Distinguished by its wedge-shaped marks on clay tablets, cuneiform script is the form that is oldest of writing in the world, first appearing even earlier than Egyptian hieroglyphics. Listed here are six factual statements about the script that originated from ancient Mesopotamia…
Curators regarding the world’s largest collection of cuneiform tablets – housed in the British Museum – revealed in a 2015 book why the writing system can be as relevant today as ever. Here, Irving Finkel and Jonathan Taylor share six lesser-known information about a brief history for the ancient script…
Cuneiform is not a language
The cuneiform writing system is also not an alphabet, plus it does not have letters. Instead it used between 600 and 1,000 characters to publish words (or components of them) or syllables (or elements of them).
The 2 main languages written in Cuneiform are Sumerian and Akkadian (from ancient Iraq), although a lot more than a dozen others are recorded. This implies we could utilize it equally well today to spell Chinese, Hungarian or English.
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Cuneiform was initially found in around 3400 BC
The first stage used elementary pictures that were soon also used to record sounds. Cuneiform probably preceded Egyptian hieroglyphic writing, because we all know of early Mesopotamian experiments and ‘dead-ends’ whilst the established script developed – including the beginning of signs and numbers – whereas the hieroglyphic system appears to have been born more or less perfectly formed and able to go. Almost certainly Egyptian writing evolved from cuneiform – it can’t have been an on-the-spot invention.
Amazingly, cuneiform always been used until the first century AD, and therefore the exact distance in time that separates us from the latest surviving cuneiform tablet is only just over 1 / 2 of that which separates that tablet from the first cuneiform.
Anything you needed seriously to write cuneiform was a reed plus some clay
Both of which were freely obtainable in the rivers alongside the Mesopotamian cities where cuneiform was used (now Iraq and eastern Syria). The term cuneiform originates from Latin ‘cuneus’, meaning ‘wedge’, and simply means ‘wedge shaped’. It refers to the shape made every time a scribe pressed his stylus (made of a specially cut reed) to the clay.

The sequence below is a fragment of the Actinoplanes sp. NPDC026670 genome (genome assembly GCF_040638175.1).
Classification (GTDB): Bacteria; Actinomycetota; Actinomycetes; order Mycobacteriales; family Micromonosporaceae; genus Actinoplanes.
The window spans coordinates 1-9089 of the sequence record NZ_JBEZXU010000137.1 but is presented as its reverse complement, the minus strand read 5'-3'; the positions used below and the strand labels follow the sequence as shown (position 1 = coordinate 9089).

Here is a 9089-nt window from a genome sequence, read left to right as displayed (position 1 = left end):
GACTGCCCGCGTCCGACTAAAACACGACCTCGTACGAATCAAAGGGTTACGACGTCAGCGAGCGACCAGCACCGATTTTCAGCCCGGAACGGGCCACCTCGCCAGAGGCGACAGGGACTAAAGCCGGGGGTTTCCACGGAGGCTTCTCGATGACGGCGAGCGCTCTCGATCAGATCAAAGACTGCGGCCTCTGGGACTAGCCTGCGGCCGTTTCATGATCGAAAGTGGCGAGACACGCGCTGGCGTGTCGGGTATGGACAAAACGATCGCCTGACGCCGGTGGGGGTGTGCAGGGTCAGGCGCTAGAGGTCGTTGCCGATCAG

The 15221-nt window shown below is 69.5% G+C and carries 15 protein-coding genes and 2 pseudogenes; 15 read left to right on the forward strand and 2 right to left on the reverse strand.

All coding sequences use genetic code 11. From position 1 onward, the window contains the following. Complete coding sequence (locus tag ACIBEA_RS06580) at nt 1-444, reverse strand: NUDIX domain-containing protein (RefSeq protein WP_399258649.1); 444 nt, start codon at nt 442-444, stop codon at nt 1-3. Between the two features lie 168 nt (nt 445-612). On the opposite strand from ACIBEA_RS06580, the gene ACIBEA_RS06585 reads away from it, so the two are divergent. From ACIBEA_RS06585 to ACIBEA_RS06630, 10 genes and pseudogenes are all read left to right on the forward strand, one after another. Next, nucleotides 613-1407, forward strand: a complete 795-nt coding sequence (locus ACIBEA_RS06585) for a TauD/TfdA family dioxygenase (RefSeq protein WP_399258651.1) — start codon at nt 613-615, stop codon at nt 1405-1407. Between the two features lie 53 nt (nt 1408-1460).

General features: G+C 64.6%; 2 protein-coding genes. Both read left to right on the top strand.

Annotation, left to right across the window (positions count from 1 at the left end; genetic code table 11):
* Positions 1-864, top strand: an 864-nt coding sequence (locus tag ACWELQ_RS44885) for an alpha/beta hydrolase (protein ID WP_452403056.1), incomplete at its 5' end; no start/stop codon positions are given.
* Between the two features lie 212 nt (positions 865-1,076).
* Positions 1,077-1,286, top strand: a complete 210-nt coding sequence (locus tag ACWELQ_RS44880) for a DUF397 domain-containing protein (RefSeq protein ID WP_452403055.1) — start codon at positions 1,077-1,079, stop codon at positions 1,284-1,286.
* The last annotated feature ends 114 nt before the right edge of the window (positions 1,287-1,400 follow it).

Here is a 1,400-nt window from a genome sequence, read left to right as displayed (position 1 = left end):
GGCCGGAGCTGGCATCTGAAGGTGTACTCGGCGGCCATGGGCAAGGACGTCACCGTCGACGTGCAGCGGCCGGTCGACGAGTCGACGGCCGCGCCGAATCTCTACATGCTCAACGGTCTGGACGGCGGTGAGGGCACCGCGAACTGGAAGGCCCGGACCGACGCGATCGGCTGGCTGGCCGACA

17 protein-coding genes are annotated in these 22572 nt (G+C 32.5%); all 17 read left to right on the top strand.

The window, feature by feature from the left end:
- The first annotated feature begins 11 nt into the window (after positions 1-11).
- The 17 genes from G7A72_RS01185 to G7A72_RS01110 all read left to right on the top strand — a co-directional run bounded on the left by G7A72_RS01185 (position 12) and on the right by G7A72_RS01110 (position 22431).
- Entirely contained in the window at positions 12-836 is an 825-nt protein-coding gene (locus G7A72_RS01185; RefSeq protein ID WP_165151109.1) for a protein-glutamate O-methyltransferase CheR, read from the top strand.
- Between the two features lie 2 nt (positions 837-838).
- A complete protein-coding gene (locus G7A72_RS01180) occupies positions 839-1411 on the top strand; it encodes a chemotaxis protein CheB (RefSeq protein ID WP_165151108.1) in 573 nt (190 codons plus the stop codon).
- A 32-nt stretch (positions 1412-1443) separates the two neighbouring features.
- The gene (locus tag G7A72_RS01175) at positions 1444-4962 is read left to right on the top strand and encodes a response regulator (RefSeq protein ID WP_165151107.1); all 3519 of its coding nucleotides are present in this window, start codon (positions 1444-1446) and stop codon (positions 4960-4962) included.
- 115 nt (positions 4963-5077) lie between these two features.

Most tablets would fit comfortably into the palm of a hand – like mobile phones today – and were utilized for only a time that is short maybe several hours or days in school, or a couple of years for a letter, loan or account. A number of the tablets have survived purely by accident.
Those who read cuneiform for a full time income – and there are many – want to think about it as the world’s most writing that is difficultor even the most inconvenient). However, it’s a doddle to master if you have six years to spare and work round the clock (not pausing for meals! All you have to do is learn the extinct languages recorded because of the tablets, then a large number of signs – some of which have significantly more than one meaning or sound.
Children who visit the British Museum seem to take to cuneiform with a type of overlooked homing instinct, and they often consider clay homework in spikey wedges way more exciting than exercises in biro on paper.
In fact, a number of the surviving tablets in the museum collection belonged to schoolchildren, and show the spelling and handwriting exercises that they completed: they repeated exactly the same characters, then words, then proverbs, again and again until they might move on to difficult literature buy essays online.
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Cuneiform is as relevant today as ever
Ancient writings offer proof which our ‘modern’ ideas and problems have already been experienced by human beings for thousands of years – that is always an realisation that is astounding. Through cuneiform we hear the voices not merely of kings and their scribes, but children, bankers, merchants, priests and healers – women as well as men. It really is utterly fascinating to learn other people’s letters, specially when these are generally 4,000 yrs old and written in such elegant and script that is delicate.